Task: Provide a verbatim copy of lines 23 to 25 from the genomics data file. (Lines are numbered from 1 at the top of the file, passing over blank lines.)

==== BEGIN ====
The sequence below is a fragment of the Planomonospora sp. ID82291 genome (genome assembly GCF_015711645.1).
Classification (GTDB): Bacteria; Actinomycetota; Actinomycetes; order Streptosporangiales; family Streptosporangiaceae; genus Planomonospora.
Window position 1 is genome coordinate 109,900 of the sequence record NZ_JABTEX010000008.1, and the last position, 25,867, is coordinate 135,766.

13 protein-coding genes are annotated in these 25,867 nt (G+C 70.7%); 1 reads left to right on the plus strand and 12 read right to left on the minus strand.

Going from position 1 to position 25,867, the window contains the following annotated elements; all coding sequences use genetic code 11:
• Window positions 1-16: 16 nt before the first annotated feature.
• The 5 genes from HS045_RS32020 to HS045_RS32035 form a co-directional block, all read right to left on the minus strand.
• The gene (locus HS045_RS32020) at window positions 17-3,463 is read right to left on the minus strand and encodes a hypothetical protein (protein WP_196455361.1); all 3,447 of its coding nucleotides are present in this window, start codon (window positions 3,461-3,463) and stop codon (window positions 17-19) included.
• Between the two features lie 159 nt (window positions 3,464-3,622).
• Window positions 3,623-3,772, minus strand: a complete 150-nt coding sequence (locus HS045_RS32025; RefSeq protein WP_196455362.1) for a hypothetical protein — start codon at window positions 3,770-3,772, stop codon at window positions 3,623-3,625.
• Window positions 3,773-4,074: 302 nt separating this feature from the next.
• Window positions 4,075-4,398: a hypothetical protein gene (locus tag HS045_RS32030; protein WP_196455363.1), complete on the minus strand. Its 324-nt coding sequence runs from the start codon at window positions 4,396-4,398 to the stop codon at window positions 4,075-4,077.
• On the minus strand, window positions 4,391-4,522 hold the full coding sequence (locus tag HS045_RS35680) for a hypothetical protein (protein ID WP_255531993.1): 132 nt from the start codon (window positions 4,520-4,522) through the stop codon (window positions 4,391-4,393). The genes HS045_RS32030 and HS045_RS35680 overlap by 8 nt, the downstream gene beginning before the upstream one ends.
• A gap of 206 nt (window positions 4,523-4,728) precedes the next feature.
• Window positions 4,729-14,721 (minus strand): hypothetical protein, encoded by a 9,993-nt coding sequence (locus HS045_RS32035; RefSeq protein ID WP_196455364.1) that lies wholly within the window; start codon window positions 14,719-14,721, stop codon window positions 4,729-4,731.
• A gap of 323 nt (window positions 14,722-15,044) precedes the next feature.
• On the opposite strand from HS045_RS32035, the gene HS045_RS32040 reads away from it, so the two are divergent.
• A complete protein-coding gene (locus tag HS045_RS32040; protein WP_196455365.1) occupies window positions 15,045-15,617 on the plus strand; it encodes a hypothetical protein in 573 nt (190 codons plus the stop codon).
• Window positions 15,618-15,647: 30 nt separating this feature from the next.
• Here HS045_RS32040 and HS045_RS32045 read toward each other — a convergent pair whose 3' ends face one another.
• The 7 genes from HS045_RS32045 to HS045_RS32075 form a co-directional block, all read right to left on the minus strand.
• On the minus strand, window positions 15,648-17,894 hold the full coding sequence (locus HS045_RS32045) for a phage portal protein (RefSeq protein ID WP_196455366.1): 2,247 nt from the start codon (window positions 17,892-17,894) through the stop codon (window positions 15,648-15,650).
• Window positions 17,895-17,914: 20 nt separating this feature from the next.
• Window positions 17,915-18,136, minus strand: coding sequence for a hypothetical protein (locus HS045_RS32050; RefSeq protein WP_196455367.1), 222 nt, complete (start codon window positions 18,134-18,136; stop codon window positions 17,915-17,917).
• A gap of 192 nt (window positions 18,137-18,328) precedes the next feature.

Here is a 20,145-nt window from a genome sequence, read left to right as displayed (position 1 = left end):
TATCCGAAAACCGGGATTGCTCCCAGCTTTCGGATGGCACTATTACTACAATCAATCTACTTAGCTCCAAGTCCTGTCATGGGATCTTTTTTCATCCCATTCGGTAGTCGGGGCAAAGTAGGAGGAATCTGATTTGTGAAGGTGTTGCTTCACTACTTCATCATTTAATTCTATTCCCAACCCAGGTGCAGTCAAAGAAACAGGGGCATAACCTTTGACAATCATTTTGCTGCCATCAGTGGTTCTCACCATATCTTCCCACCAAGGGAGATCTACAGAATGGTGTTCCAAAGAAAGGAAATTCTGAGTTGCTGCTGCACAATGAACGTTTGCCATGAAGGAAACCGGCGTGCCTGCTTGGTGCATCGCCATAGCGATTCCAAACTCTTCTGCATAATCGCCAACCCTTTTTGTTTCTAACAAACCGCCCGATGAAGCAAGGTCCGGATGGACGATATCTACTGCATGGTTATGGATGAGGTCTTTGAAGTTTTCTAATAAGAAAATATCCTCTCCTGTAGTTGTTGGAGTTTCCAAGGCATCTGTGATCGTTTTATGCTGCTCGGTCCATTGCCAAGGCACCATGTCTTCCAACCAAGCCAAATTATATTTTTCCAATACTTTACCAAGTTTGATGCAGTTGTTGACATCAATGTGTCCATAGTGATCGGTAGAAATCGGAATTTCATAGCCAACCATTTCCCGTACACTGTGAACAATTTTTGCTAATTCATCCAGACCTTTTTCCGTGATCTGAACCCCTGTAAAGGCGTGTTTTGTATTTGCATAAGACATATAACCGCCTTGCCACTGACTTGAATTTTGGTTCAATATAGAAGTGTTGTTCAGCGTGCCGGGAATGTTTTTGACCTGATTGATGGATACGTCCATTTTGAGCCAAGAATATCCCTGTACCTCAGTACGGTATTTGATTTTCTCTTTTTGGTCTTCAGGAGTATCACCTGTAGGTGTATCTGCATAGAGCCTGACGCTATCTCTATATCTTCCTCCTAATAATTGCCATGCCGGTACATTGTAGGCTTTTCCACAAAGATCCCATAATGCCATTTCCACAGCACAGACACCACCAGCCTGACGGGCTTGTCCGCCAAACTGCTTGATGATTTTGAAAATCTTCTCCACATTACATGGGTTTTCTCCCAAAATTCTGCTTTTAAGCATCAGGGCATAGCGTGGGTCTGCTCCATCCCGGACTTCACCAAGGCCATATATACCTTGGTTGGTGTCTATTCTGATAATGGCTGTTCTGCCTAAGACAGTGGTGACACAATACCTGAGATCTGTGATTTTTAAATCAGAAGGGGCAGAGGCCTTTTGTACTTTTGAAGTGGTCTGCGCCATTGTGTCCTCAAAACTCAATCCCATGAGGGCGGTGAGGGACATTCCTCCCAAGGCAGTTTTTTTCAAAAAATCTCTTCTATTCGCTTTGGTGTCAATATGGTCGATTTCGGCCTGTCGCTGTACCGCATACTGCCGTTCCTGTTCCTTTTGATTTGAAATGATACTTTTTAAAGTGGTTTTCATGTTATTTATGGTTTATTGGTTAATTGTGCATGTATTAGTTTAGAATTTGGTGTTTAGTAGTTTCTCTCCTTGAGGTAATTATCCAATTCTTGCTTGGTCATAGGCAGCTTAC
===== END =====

• Window positions 17,895-17,914: 20 nt separating this feature from the next.
• Window positions 17,915-18,136, minus strand: coding sequence for a hypothetical protein (locus HS045_RS32050; RefSeq protein WP_196455367.1), 222 nt, complete (start codon window positions 18,134-18,136; stop codon window positions 17,915-17,917).
• A gap of 192 nt (window positions 18,137-18,328) precedes the next feature.